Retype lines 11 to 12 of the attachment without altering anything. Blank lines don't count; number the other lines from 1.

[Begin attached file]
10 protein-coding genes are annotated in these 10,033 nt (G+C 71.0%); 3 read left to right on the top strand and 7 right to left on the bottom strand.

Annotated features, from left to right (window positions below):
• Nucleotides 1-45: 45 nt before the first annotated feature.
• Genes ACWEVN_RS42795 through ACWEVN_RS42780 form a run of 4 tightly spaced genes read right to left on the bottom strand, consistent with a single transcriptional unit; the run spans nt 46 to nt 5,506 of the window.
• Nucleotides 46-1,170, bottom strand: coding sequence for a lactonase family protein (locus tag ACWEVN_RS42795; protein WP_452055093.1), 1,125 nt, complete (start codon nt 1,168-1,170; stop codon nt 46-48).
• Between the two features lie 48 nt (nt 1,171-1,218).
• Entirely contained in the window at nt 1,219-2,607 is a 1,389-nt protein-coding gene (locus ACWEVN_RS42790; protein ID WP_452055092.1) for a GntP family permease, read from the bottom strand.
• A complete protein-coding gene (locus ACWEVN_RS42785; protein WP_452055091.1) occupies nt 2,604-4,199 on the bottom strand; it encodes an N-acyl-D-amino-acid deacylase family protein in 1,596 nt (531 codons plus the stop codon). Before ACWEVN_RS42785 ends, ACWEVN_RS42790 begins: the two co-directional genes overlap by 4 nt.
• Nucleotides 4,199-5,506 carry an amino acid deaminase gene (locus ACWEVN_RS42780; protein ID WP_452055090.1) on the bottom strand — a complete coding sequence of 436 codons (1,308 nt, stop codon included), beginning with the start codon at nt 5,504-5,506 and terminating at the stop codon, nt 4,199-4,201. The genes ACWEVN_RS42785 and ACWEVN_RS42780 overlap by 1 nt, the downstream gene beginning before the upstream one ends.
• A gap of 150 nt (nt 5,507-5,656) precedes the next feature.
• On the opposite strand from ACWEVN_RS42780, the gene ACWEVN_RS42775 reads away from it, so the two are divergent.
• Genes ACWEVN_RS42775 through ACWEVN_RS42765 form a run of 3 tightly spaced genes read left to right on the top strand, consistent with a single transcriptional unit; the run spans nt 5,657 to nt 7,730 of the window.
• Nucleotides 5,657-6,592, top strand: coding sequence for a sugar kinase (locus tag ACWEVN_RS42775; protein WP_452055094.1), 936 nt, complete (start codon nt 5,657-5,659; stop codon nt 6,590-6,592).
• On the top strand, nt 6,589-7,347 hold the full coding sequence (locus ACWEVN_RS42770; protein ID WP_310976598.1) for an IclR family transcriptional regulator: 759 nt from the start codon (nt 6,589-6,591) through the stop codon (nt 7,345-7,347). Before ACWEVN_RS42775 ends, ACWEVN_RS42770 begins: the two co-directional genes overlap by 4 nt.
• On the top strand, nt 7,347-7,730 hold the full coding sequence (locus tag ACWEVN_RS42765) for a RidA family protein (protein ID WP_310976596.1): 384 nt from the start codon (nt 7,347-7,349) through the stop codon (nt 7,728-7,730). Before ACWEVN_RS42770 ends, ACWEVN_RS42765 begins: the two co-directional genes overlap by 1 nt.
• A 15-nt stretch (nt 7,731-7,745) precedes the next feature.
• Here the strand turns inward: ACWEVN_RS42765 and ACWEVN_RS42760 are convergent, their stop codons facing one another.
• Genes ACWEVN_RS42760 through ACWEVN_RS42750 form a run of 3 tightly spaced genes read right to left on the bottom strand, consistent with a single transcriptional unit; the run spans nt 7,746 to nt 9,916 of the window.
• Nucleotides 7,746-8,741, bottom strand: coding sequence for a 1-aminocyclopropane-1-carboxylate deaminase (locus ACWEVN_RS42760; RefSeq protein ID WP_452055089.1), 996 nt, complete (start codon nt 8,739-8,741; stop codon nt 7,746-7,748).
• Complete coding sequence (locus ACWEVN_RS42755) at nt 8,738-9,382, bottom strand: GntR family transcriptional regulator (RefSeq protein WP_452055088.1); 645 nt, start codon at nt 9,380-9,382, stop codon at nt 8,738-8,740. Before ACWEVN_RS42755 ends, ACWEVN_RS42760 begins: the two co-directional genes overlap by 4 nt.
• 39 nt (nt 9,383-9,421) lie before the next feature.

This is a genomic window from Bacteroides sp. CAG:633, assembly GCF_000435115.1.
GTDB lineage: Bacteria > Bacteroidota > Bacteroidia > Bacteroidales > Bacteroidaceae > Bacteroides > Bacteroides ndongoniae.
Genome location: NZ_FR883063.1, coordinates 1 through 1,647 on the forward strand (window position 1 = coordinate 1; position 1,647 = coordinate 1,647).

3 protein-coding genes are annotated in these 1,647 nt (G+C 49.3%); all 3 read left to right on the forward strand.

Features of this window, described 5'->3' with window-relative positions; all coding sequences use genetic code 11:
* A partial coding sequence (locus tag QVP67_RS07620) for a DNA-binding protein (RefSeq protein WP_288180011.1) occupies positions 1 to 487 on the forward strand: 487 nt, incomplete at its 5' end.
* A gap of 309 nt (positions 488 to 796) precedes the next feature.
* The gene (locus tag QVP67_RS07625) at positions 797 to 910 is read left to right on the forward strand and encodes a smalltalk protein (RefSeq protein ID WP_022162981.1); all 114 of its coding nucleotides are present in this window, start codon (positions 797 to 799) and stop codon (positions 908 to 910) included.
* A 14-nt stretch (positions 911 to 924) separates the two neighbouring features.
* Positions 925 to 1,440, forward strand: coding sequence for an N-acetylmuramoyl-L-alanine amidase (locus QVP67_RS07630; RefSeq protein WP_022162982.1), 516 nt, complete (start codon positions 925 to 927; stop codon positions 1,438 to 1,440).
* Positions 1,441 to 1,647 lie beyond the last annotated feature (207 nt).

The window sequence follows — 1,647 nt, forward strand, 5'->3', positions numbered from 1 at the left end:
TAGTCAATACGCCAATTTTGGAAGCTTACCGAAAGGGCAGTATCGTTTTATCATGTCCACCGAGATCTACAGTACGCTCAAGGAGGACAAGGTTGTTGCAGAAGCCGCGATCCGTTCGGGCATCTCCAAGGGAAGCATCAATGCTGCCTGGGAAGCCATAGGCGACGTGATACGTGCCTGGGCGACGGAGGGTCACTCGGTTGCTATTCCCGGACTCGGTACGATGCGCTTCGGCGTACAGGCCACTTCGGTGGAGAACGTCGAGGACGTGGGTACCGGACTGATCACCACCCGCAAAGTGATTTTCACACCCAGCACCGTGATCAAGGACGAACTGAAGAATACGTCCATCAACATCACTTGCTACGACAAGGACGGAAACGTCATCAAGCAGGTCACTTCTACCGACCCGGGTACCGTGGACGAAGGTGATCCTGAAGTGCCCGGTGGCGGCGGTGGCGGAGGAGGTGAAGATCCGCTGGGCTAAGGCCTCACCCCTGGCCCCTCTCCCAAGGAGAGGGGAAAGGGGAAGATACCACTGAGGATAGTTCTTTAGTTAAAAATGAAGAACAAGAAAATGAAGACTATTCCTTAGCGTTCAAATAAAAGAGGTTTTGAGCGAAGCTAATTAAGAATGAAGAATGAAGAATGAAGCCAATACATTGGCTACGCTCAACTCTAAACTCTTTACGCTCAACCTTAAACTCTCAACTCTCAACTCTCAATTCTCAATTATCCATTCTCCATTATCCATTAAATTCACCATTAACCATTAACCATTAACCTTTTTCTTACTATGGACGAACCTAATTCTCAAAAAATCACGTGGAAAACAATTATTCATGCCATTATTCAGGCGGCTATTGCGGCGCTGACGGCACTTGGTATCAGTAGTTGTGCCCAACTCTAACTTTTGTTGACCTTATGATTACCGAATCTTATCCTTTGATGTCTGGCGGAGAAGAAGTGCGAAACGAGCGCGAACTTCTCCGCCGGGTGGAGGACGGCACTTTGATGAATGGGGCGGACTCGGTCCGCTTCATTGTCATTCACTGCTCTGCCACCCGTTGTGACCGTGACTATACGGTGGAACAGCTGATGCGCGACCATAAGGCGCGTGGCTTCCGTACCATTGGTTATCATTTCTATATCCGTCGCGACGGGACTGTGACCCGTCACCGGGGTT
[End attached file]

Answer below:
• On the opposite strand from ACWEVN_RS42780, the gene ACWEVN_RS42775 reads away from it, so the two are divergent.
• Genes ACWEVN_RS42775 through ACWEVN_RS42765 form a run of 3 tightly spaced genes read left to right on the top strand, consistent with a single transcriptional unit; the run spans nt 5,657 to nt 7,730 of the window.